The general's driver, also an army man, was armed, and could have used his gun in defense, but refrained. A group of onlookers quickly gathered at the scene. You see, the thing about Uganda is that mobs form quickly, especially when there's an accident. They come together like a sudden dust devil and whirl around. So it was only the driver's restraint that prevented the situation from deteriorating into something bloody.

I later watched a report about the incident on YouTube. It might have been funny if it were a Hollywood movie. But this isn't Hollywood. It happened on the streets of a sovereign country. Apart from a report on NTV Uganda, a private TV station, I didn't see any other news about the incident until I stumbled across Buwembo's op-ed last week.

The article clearly conveys the sense of Americans behaving badly overseas. Imagine such a scene happening in Washington, DC, with the tables turned: Ugandan diplomats ram into a U.S. army general's vehicle and then rough up his driver. I can't even imagine the diplomatic disaster that would ensue.

Let us imagine that perhaps the passengers in the U.S. vehicle who rammed the Ugandan general were exhausted at the end of a long day, and were rushing back to the confines of the U.S. Embassy. I really could only excuse the incident if they were the military advisors that President Obama sent last fall to assist in the hunt for Joseph Kony. If that were the case, I could excuse them as a tired lot that meant no harm in this unsavory incident. By the way -- the army they are meant to be assisting is most recently engaged in poaching elephants in the Democratic Republic of Congo, as reported in The New York Times; an allegation the Ugandan Army has profusely denied.

Buwembo says that he would protest against the incident -- if only he didn't need a U.S. visa. Come now, I am from Uganda, the land of ghosts. Here we have ghost teachers, ghost soldiers, ghost pensioners. And now it seems that the "offending" article was written by a ghostwriter.

Today, in response to my query, the U.S. Embassy in Kampala broke its three-week silence and issued its first official comment on the incident. Daniel Travis, U.S. Embassy spokesperson in Uganda, admitted that the accident, which he referred to as "minor," did indeed take place on September 10. He says the Ugandan authorities found the U.S. Embassy driver at fault and that the embassy has paid for repairs to the general's vehicle. Here's the main part of the statement:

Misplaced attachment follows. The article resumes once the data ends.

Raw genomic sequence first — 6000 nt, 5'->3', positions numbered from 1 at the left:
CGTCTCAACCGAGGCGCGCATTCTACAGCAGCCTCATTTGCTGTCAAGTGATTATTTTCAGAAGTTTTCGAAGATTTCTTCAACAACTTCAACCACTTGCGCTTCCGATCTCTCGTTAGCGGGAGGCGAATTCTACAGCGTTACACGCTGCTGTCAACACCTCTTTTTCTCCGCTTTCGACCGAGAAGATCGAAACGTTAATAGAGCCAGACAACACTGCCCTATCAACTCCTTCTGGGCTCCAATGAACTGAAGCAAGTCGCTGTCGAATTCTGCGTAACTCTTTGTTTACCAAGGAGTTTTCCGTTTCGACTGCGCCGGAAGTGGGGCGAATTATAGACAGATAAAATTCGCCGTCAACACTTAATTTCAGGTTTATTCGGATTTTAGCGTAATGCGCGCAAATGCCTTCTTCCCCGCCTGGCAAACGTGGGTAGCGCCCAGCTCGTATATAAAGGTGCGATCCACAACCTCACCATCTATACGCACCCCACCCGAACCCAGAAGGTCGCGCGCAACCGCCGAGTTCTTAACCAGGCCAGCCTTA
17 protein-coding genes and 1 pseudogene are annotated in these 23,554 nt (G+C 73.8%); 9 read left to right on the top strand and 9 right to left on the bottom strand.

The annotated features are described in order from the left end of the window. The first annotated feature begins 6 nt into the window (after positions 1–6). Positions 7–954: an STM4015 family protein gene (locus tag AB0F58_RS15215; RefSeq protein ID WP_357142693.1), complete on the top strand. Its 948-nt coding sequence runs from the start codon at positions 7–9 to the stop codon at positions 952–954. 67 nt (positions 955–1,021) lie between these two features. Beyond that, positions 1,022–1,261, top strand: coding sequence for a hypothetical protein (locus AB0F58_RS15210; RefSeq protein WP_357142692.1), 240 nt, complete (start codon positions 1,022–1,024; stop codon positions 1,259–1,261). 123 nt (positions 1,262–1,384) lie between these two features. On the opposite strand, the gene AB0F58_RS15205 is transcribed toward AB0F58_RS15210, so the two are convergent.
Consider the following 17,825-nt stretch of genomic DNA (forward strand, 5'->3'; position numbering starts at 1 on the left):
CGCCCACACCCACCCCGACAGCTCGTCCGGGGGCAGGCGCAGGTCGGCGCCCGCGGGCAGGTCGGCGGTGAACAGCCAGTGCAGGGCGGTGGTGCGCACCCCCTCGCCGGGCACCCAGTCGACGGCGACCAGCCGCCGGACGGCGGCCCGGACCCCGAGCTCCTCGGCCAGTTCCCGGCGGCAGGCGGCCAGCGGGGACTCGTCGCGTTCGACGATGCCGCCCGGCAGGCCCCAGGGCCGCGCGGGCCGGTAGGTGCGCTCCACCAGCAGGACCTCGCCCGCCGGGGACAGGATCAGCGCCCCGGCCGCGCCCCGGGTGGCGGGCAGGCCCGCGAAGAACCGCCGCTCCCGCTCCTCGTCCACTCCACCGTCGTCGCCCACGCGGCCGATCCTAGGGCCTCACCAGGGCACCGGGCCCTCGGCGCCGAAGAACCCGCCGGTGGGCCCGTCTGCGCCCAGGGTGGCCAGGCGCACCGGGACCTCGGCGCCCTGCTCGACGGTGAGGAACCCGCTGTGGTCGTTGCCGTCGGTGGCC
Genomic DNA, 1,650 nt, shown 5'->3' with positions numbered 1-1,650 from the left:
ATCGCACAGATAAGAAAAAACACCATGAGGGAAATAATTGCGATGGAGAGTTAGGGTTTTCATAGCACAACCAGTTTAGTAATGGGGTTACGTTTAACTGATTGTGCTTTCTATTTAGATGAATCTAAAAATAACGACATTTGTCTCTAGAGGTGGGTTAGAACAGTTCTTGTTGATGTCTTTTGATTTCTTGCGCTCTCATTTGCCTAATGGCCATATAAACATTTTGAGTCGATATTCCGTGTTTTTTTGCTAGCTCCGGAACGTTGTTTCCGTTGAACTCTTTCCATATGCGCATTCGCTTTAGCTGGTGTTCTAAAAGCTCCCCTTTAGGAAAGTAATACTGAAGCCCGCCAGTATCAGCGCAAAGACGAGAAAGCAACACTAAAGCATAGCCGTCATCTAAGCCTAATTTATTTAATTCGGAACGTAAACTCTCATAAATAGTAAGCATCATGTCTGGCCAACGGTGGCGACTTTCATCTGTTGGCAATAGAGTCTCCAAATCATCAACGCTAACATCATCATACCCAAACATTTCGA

As he states in the NTV report, after the collision, the Ugandan driver exited his vehicle and opened the door of the diplomatic vehicle. At that time the driver of the Ugandan vehicle tried to force his way into the diplomatic vehicle, grabbing the driver of the diplomatic vehicle. The U.S. personnel in the diplomatic vehicle exited the vehicle and rescued the driver before returning to the vehicle. The diplomatic driver was given orders to return to the U.S. Embassy for security reasons and was instructed by his superiors to give his report to police there. The Ugandan official attempted to impede the movement of the diplomatic vehicle, at which time the Ugandan official aggressively drove over a curb, damaging his vehicle's tire. This was reported by passengers of the diplomatic vehicle, who witnessed the incident, and further corroborated by technical analysis of the tire, the damage to which is consistent with an impact rupture and clearly not any sort of sharp instrument.

In my view, this response doesn't make the Americans look very good. Why did they need so long to issue a statement on an incident that had already inspired a considerable uproar among Ugandans? Why couldn't they have sorted things out at the scene of the accident? So they don't really trust the Ugandan military even though they are supposed to be collaborating with them? And if the Ugandan police were informed of the accident, why haven't we heard from them? None of this suggests that the U.S. feels especially accountable to the Ugandan public. And it certainly doesn't inspire confidence.

It is this sort of high-handed behavior, I suspect, that tends to blot America's image overseas -- not only in Uganda.

Jackee’s Twitter handle is @jackeebatanda

Photo still from NTV Uganda